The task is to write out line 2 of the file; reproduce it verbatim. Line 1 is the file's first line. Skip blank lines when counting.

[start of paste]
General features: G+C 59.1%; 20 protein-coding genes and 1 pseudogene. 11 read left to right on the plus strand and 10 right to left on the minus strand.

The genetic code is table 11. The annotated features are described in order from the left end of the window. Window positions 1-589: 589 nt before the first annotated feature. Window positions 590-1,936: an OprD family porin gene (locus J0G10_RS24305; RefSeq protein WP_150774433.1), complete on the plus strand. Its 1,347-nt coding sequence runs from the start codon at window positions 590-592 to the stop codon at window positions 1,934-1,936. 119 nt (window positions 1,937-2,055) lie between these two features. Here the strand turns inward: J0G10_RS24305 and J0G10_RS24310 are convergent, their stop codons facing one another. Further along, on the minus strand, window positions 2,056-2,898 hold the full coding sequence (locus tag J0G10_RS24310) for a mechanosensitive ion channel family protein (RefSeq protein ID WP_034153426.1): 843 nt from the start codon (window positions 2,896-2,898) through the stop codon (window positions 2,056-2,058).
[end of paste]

The genetic code is table 11. The annotated features are described in order from the left end of the window. Window positions 1-589: 589 nt before the first annotated feature. Window positions 590-1,936: an OprD family porin gene (locus J0G10_RS24305; RefSeq protein WP_150774433.1), complete on the plus strand. Its 1,347-nt coding sequence runs from the start codon at window positions 590-592 to the stop codon at window positions 1,934-1,936. 119 nt (window positions 1,937-2,055) lie between these two features. Here the strand turns inward: J0G10_RS24305 and J0G10_RS24310 are convergent, their stop codons facing one another. Further along, on the minus strand, window positions 2,056-2,898 hold the full coding sequence (locus tag J0G10_RS24310) for a mechanosensitive ion channel family protein (RefSeq protein ID WP_034153426.1): 843 nt from the start codon (window positions 2,896-2,898) through the stop codon (window positions 2,056-2,058).